Innovation and standardization might seem polar opposites, but over many years various scholars have noted close connections between the two. This Handbook assembles a broad range of thinking on this subject, with contributions from several disciplinary perspectives by over 30 leading scholars and experienced practitioners. Collectively, they summarize and synthesize the existing body of knowledge – theory and evidence – pertaining to standards and innovation, and provide insights into how this knowledge can be useful to scholars, industrial strategists, policy-makers and standards practitioners.
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Edited by Richard Hawkins, Knut Blind and Robert Page
The Challenges We Face
Clement A. Tisdell
In this innovative book, Clement Tisdell adopts a holistic approach, combining economic, social, biophysical and historical considerations to analyse the economic origins of major contemporary environmental problems, especially those associated with climate change. The ability of humankind to respond effectively to these problems is assessed in a unique and lucid fashion. The depth and nature of social embedding is identified as the major (but not the only) barrier to dealing with human-induced environmental change.
New Horizons in Institutional and Evolutionary Economics
Åke E. Andersson and David Emanuel Andersson
In this challenging book, the authors demonstrate that economists tend to misunderstand capital. Frank Knight was an exception, as he argued that because all resources are more or less durable and have uncertain future uses they can consequently be classed as capital. Thus, capital rather than labor is the real source of creativity, innovation, and accumulation. But capital is also a phenomenon in time and in space. Offering a new and path-breaking theory, they show how durable capital with large spatial domains — infrastructural capital such as institutions, public knowledge, and networks — can help explain the long-term development of cities and nations.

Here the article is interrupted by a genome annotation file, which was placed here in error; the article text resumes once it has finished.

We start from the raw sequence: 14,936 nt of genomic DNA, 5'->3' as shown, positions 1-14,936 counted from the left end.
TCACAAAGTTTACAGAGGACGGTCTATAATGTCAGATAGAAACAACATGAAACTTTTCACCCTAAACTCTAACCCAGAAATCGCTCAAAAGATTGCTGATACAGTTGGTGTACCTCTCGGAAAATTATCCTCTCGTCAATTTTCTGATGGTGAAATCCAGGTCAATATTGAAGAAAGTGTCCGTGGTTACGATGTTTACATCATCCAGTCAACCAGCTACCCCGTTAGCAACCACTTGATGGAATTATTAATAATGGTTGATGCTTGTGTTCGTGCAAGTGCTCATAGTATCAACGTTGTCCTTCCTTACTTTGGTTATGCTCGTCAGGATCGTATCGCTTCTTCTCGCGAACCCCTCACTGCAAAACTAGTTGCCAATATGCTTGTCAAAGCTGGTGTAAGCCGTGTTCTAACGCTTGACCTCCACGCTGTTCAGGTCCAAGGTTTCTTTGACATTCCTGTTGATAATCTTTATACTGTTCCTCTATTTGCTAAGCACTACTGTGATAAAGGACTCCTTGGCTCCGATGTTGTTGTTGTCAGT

Prices, Production and Consumption
The global crude oil market is critically important in many respects. It is the fuel that drives the global economy and, as such, is the focus of climate policies. Moreover, crude oil is the basis of a tradable financial asset. It is therefore connected to several outstanding macroeconomic developments of recent years, including financial market fluctuations, the financial crisis and the exceptional conduct of monetary policy. This book investigates the impacts of monetary policy and the financial system on the global crude oil market. Furthermore, it outlines how monetary policy may also be used to guarantee stability and to contribute to ecological sustainability.
Towards an Understanding of the Economies of Neighbourhoods and Communities
Edited by Maarten van Ham, Darja Reuschke, Reinout Kleinhans, Colin Mason and Stephen Syrett
Despite the growing evidence on the importance of the neighbourhood, entrepreneurship studies have largely neglected the role of neighbourhoods. This book addresses the nexus between entrepreneurship, neighbourhoods and communities, confirming not only the importance of ‘the local’ in entrepreneurship, but also filling huge gaps in the knowledge base regarding this tripartite relationship.